Kids Today: Politics and Society Takes on the Election

Kids Today: Politics and Society Takes on the Election

Thursday, October 18, 2012

Image from Political Science web graphicWith the controversy brewing statewide over the residency of college students affecting their right to vote and pivotal local and national elections imminent, what is it that college students are looking for from their candidates?

While on the surface some may dismiss the student perspective, it would be unwise to do so. After all, this is a group shaped by a deep recession and sluggish recovery; a group that not only will be affected by the lasting repercussions of the economic past, but will be shaping the economic future in years to come.

Professor Michael Contarino, director of the Politics and Society Program at UNH Manchester, agrees that the student perspective is an important one in the 2012 election.

"Young voters were crucial to Obama's victory four years ago, and remain a crucial part of the electorate,” said Contarino. “Nationwide, surveys show that they lean Democratic, but they are less likely to vote than are older voters. Engagement and turnout among young voters could well determine who the next President will be."

Several UNH Manchester Politics and Society students recently shared their views on this year's election and what they would like to see from the candidates.

Nick Zaricki, 21, of Goffstown, is a senior in the Politics and Society program this year. His concentration in school and in this election cycle has been foreign policy issues.

"What I've seen is that both sides tend to gloss over the bumpy parts," Zaricki said. "They sort of skip the complicated policy issues. … I see candidates running on a lot of polish and not a lot of substance." Zaricki, who is running the Josh Youssef NH State Senate campaign, said he encourages his candidate to, as much as possible, talk substance and specifics. "I think this is a critical election," Zaricki said. "People want to hear candidates' solutions. People are really scared. They want jobs. The Middle East is blowing up and there's crisis with the debt, with education--people want solutions."

Ryan Lessard, 27, of Manchester, said he tends to look at elections differently, particularly in his new role as a reporter with New Hampshire Public Radio. “I try not to be biased by partisan politics and ideology, especially now that I am going to report on some of these candidates."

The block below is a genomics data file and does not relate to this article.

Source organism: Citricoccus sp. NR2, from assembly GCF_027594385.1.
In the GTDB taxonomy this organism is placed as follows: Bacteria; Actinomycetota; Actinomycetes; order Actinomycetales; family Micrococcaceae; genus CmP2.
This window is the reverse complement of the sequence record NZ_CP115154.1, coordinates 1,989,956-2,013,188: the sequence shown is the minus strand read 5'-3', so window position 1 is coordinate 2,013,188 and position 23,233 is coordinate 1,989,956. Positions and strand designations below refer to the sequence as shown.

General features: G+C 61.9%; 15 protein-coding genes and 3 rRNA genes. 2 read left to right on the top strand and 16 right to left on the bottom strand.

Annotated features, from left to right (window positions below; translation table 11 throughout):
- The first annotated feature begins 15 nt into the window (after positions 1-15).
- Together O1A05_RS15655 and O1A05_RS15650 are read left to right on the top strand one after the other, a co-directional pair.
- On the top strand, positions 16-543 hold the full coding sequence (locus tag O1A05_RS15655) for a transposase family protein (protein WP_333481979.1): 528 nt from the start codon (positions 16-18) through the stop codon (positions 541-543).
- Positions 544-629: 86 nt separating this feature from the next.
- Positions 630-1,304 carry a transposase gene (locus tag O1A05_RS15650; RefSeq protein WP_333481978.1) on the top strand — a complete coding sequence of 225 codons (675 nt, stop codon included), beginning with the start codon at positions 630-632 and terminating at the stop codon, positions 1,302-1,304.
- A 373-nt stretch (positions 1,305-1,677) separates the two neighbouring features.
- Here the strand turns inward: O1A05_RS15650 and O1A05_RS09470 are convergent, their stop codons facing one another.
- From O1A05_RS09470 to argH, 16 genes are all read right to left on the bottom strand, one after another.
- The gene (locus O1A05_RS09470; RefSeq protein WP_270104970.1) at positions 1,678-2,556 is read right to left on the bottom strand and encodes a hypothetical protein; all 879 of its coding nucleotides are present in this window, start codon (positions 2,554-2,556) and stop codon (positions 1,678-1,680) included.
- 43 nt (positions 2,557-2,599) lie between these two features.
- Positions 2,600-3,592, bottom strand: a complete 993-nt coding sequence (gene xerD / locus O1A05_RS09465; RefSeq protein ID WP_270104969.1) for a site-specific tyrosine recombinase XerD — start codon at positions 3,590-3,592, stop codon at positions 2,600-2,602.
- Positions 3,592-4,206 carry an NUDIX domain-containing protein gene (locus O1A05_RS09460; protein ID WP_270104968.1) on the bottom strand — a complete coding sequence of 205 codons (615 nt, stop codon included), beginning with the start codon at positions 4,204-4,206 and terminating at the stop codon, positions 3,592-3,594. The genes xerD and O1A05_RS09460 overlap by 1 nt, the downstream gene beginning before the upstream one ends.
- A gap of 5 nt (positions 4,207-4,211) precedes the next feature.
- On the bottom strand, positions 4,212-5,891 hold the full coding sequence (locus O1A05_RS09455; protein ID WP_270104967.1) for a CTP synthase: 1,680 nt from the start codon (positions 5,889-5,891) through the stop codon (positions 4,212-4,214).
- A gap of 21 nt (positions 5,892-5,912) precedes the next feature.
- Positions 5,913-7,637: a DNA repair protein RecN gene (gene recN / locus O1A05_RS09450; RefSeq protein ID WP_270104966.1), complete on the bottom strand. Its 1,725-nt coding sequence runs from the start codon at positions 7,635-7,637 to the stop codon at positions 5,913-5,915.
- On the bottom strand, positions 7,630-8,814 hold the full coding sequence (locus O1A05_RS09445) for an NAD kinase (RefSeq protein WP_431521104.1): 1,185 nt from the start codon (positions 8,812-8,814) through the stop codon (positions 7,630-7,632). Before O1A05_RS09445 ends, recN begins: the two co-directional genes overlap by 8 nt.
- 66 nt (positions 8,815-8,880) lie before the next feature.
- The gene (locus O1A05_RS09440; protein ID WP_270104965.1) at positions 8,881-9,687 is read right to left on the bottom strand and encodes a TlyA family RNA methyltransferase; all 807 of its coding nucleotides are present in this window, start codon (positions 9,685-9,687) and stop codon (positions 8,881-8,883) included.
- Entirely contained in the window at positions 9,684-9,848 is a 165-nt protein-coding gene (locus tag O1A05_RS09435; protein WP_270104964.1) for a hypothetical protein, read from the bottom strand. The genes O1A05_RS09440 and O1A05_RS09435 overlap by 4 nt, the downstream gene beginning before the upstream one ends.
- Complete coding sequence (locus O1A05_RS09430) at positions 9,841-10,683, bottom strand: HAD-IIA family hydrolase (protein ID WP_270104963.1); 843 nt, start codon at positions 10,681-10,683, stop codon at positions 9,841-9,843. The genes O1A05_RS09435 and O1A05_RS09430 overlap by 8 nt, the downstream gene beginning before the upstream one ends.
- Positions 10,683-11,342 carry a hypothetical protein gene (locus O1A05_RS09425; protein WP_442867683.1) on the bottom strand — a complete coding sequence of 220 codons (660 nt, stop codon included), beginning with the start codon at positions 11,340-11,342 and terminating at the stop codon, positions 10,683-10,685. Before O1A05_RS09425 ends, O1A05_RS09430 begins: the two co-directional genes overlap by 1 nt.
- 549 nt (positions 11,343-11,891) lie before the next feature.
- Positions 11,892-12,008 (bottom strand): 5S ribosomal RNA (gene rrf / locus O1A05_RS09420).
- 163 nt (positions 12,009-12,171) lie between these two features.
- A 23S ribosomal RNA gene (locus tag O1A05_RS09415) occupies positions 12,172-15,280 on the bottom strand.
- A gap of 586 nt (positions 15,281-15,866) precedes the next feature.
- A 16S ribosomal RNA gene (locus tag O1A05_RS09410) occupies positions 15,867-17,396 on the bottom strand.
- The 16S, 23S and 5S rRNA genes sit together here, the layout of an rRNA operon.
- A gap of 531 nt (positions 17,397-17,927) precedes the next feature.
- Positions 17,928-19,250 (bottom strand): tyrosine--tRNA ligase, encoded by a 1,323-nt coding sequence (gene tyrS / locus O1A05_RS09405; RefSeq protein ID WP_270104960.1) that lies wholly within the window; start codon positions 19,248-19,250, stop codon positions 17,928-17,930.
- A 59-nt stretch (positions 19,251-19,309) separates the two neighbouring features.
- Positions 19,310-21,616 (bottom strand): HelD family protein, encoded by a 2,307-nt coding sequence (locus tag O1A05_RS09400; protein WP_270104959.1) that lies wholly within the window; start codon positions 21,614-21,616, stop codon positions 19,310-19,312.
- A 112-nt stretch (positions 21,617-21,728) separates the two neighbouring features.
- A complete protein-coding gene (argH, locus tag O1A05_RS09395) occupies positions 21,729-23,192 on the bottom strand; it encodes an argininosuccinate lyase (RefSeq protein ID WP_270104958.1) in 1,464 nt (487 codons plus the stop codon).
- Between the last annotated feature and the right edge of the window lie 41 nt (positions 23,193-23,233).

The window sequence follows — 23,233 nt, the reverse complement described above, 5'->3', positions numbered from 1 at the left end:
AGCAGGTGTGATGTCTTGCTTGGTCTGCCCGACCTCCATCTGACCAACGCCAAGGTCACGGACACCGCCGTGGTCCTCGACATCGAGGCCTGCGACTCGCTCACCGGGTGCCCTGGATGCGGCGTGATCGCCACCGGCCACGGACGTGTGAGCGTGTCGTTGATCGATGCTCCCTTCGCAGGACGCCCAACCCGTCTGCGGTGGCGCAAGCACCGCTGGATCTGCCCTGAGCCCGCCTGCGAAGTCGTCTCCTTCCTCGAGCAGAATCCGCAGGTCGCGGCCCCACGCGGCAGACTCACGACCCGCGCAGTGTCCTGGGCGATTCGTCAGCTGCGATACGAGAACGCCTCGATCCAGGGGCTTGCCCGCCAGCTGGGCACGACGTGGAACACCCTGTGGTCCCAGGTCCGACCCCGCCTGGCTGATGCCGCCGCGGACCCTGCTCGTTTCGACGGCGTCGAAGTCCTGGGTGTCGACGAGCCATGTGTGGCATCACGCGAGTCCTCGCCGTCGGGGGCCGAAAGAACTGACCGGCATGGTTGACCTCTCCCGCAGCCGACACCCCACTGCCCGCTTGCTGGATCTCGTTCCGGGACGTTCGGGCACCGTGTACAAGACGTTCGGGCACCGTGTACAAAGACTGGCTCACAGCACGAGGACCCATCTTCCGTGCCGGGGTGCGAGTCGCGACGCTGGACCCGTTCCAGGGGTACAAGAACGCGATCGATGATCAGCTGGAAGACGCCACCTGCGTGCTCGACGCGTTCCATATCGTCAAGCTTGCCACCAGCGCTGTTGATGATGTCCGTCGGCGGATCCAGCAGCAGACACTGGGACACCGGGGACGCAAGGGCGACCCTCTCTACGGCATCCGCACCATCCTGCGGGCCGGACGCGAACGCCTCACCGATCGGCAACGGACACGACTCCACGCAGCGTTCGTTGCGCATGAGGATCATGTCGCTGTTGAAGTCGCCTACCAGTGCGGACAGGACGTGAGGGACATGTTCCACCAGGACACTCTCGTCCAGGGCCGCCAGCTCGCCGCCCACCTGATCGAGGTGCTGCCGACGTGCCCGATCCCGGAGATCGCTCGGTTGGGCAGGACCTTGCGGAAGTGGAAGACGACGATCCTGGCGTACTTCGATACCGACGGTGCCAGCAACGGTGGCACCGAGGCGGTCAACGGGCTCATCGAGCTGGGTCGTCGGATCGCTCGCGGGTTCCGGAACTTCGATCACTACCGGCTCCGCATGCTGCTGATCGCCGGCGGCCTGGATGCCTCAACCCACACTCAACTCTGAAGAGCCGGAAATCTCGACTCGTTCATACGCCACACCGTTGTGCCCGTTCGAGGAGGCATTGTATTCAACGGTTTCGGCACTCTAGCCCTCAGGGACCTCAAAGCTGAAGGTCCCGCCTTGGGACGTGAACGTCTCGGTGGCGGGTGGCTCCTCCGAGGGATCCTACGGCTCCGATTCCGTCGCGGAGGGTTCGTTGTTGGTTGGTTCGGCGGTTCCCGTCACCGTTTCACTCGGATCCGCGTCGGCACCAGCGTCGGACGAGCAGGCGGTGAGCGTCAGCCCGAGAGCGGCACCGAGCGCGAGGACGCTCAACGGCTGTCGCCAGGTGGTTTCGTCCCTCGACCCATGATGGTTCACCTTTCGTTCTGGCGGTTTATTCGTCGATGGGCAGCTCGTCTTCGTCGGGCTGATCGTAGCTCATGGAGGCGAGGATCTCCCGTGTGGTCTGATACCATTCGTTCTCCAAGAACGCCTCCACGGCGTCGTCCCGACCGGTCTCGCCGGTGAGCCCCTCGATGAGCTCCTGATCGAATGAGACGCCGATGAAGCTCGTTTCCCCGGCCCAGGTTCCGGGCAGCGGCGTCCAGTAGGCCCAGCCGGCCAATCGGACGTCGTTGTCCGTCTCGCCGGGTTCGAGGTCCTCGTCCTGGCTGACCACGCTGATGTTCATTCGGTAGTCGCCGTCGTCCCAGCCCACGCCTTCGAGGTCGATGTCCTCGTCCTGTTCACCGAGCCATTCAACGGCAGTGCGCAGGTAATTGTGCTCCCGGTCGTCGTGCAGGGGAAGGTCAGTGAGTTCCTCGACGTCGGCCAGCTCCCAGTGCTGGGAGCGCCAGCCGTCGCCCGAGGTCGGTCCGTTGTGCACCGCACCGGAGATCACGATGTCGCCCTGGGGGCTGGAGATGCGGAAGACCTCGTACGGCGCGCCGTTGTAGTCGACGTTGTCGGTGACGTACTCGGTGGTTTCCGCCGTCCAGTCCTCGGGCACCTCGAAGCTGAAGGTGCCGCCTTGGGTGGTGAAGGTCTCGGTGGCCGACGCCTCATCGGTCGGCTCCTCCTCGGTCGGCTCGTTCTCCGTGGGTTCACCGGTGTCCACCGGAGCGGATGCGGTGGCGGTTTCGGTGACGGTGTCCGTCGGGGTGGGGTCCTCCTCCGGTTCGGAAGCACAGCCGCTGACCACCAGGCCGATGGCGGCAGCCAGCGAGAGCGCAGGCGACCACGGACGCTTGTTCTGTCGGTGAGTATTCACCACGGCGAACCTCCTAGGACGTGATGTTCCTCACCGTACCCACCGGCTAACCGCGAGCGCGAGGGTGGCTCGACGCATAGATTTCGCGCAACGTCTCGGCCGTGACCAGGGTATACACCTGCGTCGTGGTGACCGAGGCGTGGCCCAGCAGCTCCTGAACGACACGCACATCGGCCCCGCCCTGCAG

For Beth Brideau, 23, of Londonderry, who helps coordinator the nonprofit Warmth in the Millyard and is a senior in the Politics and Society program at UNH Manchester, her focus this election is on how much candidates are paying attention to the nonprofits out there.

"From a nonprofit standpoint, it's a very interesting campaign coming up," Brideau said. "I more look to candidates that are going to help society as opposed to take away from it."

She said she sees candidates focusing a lot on health care, the budget and the money, but she said she'd like to see the candidates discussing what they will do to make sure people's needs are being met.

"Which is where the nonprofit side of me comes out," she said. "There are basic needs that are not being met in this country and I want to see what they are going to do to meet those needs."

Kevin Mason, 25, of Salem, who is finishing up his last classes at UNH Manchester, is a dual major in Communication Arts and Politics and Society. He recently published an article with Professors Michael Contarino and Melinda Negron-Gonzales in the journal Global Responsibility to Protect entitled, “The International Criminal Court and Consolidation of the Responsibility to Protect as an International Norm.”

Because of his background, he tends to put this election into a global perspective.

"I've been following very closely for a while now the Arab Spring and the current issues in Libya are fascinating," he said. "The way you see most people talking about it is as a reflection of domestic policies of the President, but sometimes those things are out of our control. I mean there's domestic politics in these countries as well that we tend to forget about. We tend to view it completely as a reaction to things that are happening here at home…Having a broader international focus has kind of opened my eyes to not everything is a reflection of actions here at home."

Mason said what he's learned in the Politics and Society program seems to be closer to what is actually going on politically at home and abroad than what gets portrayed in a stump speech or a sound bite.

This is why, he said, although he'd like to see candidates express this view, he's realistic.

"I'd like to see more of that talk, but I think it's unrealistic politically to expect that," he said. "Politicians have a tendency to say what people want to hear. It's very difficult in a Democracy to tell people that they're not the sole captains of their destiny."

Originally published by: 

UNH Manchester 

Written by By Melanie Plenda, Freelance Journalist

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